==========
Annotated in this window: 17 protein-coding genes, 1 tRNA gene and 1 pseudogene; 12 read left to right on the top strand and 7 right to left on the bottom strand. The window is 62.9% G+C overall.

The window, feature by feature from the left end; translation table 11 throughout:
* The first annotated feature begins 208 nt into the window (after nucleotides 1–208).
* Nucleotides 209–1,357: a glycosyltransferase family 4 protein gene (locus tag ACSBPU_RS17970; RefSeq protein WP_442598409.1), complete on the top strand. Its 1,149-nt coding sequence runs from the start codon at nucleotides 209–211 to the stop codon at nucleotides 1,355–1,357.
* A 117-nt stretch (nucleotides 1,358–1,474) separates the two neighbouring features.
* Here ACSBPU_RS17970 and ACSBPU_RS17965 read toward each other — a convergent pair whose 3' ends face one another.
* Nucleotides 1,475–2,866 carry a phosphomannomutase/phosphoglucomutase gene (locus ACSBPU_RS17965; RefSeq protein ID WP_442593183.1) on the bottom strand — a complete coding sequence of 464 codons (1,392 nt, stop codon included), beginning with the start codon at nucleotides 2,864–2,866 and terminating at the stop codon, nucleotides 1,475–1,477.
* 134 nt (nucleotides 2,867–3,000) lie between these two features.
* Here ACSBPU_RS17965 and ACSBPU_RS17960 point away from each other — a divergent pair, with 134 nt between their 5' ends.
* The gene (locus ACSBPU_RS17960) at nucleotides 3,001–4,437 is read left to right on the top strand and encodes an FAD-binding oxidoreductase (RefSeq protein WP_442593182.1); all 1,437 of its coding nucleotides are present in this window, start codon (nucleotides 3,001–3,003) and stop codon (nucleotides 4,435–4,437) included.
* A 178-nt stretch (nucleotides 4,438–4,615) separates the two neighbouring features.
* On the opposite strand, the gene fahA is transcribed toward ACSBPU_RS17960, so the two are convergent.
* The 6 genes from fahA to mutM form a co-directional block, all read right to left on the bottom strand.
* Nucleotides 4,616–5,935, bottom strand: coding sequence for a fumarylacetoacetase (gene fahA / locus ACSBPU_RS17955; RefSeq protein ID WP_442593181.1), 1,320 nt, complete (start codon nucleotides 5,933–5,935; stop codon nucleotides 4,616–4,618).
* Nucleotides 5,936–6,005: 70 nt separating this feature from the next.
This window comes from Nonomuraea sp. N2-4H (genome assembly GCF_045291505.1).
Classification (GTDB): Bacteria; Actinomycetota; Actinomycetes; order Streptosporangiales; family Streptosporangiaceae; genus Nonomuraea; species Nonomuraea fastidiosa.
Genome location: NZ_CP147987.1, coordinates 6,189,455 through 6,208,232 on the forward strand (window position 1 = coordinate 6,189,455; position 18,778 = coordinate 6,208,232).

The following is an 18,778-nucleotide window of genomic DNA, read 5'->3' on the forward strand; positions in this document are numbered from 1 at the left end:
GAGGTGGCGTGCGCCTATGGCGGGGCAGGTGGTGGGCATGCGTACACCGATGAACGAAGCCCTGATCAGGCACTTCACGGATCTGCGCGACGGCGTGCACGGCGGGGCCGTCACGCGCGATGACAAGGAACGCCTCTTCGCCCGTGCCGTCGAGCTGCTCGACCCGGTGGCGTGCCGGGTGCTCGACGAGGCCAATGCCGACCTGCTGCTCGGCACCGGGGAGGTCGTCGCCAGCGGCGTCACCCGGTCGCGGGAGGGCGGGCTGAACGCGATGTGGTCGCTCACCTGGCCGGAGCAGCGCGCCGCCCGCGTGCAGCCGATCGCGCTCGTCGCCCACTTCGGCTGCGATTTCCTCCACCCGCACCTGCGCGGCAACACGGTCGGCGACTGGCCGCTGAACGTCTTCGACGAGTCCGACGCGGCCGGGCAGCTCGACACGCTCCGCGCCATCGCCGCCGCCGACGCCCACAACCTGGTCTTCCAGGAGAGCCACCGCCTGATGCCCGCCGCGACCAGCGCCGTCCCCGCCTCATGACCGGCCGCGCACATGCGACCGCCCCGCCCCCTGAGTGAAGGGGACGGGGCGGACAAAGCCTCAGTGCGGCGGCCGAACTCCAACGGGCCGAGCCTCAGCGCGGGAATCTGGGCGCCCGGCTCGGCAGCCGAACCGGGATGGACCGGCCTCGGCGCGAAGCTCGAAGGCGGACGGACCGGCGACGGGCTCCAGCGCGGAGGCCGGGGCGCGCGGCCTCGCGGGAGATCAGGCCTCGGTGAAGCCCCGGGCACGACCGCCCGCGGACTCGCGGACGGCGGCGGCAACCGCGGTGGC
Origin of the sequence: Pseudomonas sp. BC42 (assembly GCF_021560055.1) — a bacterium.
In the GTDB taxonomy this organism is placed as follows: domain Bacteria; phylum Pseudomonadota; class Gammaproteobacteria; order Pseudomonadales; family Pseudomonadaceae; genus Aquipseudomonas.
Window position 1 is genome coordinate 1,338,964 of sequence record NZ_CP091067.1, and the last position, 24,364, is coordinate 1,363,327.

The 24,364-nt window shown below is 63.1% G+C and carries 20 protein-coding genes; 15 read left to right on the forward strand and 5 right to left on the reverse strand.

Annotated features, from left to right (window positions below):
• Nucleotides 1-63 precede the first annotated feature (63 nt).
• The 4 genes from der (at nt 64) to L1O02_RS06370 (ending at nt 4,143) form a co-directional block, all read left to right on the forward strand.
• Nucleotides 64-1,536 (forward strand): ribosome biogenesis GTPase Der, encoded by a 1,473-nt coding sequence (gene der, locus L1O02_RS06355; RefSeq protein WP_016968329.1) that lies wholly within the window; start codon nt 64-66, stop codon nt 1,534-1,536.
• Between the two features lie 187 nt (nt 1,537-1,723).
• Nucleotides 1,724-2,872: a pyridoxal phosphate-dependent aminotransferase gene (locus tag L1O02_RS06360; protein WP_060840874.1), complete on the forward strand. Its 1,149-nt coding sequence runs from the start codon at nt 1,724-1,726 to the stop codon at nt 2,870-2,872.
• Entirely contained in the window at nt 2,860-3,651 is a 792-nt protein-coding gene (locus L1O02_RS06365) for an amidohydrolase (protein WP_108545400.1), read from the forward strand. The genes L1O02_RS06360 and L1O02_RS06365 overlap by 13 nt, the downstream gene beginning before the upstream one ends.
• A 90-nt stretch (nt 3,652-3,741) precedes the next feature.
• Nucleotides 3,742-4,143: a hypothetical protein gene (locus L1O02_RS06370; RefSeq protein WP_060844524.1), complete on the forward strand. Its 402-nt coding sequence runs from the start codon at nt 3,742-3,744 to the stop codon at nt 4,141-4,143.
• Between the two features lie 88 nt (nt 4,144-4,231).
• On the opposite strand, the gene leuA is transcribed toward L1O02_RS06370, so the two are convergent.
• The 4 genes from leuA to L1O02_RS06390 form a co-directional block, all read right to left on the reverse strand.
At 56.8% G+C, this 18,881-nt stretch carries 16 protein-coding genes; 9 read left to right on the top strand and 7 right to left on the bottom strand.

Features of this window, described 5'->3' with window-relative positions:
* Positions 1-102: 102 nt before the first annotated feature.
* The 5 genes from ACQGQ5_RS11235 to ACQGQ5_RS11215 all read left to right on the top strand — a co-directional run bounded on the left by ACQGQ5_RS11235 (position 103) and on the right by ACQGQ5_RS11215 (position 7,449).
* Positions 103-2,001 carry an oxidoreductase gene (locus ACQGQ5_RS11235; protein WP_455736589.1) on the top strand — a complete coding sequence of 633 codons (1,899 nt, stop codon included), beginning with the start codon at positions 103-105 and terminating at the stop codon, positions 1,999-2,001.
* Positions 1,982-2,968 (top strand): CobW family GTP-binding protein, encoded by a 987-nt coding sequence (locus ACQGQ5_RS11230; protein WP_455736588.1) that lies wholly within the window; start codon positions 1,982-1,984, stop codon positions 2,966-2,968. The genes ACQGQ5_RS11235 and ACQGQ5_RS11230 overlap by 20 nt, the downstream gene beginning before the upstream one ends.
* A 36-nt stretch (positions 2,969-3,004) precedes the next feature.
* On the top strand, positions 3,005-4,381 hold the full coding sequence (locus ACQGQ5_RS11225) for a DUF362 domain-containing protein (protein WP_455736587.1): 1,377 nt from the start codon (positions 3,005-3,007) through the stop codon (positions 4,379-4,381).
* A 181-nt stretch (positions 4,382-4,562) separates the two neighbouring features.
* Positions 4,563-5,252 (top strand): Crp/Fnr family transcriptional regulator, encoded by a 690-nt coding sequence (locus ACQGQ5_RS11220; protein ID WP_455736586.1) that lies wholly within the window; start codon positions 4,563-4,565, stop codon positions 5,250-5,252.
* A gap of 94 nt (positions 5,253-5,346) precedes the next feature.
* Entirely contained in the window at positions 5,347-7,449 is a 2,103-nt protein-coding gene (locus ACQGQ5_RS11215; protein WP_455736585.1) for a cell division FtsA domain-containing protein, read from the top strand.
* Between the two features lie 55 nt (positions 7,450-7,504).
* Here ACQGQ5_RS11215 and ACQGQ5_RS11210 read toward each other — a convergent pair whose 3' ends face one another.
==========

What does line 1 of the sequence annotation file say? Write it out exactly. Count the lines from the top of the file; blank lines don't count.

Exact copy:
Annotated in this window: 17 protein-coding genes, 1 tRNA gene and 1 pseudogene; 12 read left to right on the top strand and 7 right to left on the bottom strand. The window is 62.9% G+C overall.